I also agree with your characterization of Nixon. You wrote:

    “I saw first-hand Nixon’s megalomania, lies and deceit, his lack of respect for other people, and lack of honor.”

    Based on that, you must be really disgusted by Obama. I don’t think he’s ever once spoken the truth since he burst on the scene.. well maybe once, when he said he was going to “fundamentally transform America” but he had an entirely different idea of what that meant than most Americans who heard those words.

    He lied when he blamed the recession on Bush. It was really caused by government intervention into the free market, specifically in this case their forcing banks to give mortgages to people who weren’t credit worthy.

    He’s been lying about terrorism, trying to make it look like Muslim extremists aren’t the cause of the problem.

    He’s been lying about the healthcare issue, first blaming it on doctors and then blaming it on insurance companies, when the enormous cost increases are due to medicare & medicaid fraud and lawyers like John Edwards milking the system out of billions of dollars.

    He’s lying about “Fast and Furious”. The truth is that it was an intentional scheme of his administration to try to create a false crisis to use as the basis for gun control laws.

    His entire class warfare strategy is a lie. When he says that the rich should pay their fair share, he’s falsely implying that squeezing more taxes out of the so called “rich” would solve our deficit problems. The so called rich are already paying far more than their fair share. For 2009, the top 1/10th of 1% paid 17.11% of gross tax revenues. The top 1% paid 36.7%. The top 5% paid 58.7%. Put in terms that even liberals should understand, the top 5% of tax payers paid MORE than the bottom 95% of tax payers. The top 5% of taxpayers paid an average of 37.72% of their income. That amounted to $274 billion. If their taxes were raised to 50% as progressives like Michael Moore want, that would raise an additional $159 billion in tax revenues. With an annual deficit of about $1.5 trillion, that’s clearly not a solution to the problem.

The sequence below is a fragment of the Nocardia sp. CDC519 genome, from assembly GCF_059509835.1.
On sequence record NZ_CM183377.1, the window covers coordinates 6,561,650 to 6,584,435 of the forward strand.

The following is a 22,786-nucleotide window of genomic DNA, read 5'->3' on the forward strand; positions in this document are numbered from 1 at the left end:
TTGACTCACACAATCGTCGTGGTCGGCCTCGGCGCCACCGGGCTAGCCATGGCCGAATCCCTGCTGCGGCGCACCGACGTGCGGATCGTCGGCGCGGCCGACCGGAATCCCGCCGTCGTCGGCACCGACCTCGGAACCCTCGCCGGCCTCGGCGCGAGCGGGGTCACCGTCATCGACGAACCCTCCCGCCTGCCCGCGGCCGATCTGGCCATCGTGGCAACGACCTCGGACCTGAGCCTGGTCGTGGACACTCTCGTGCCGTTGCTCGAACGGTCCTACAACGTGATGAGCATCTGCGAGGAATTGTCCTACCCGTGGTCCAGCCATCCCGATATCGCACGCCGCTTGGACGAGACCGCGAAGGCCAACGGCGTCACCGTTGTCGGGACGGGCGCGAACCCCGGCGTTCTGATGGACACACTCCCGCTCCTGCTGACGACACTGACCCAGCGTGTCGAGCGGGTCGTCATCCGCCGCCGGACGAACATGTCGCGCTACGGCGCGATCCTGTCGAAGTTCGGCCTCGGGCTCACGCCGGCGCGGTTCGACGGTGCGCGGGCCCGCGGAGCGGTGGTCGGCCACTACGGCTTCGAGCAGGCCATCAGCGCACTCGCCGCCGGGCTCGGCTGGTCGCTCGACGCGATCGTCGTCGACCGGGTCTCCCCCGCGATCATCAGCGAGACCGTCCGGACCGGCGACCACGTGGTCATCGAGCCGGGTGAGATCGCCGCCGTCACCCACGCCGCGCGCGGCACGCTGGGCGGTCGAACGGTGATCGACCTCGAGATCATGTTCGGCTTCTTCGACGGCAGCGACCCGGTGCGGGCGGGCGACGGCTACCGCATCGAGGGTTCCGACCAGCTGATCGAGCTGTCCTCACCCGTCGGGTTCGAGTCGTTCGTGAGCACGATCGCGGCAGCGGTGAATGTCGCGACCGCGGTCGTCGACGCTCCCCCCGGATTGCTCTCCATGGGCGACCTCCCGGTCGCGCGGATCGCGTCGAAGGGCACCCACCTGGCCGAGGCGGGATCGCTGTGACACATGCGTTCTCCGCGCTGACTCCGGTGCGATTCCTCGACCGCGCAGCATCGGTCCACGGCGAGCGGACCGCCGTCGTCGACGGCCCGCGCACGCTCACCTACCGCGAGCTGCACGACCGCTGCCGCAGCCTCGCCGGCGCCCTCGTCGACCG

In Obama’s very first act as president he committed the crime of perjury. When he swore under oath to “preserve protect and defend The Constitution of the United States” he lied when he said “I do”



    January 17, 2012 at 5:36 PM

  2. You were doing so well on-topic…then, you went off the deep end, spouting a lot of Fox News style propaganda.

    Valerie Curl

    January 18, 2012 at 9:28 AM

    • You left that door opened saying that you were sickened by Nixon when Obama is doing exactly the same things and far more.

      But calling it Fox propaganda is a typical far left tactic. If you can’t debate it on its merits, ridicule it. Try refuting what I said with facts instead… I gave you 5 distinct Obama lies to refute if you can…

      1: Blaming the recession on Bush
      2: Lying about the true nature of terrorism
      3: Lying about healthcare
      4: Lying about Fast & Furious
      5: Lying about the deficit, in claiming that it wouldn’t be a problem if only the rich paid their “fair share”

      And yes, he lied when he said “I do” at his inauguration. No president in history has ever displayed such a complete and utter lack of respect for our constitution. He’s a Marxist, well trained in the Alinsky method and the Cloward Piven strategy. Have you read Alinsky? Or Cloward Piven? If you do, you’ll see that every single act of Obama is exactly according to those plans.

      Socialism has only failed every time it’s been tried Val. Refute that if you can.



      January 18, 2012 at 9:14 PM

  3. Reblogged this on Tri Fecta.


    January 26, 2012 at 8:13 AM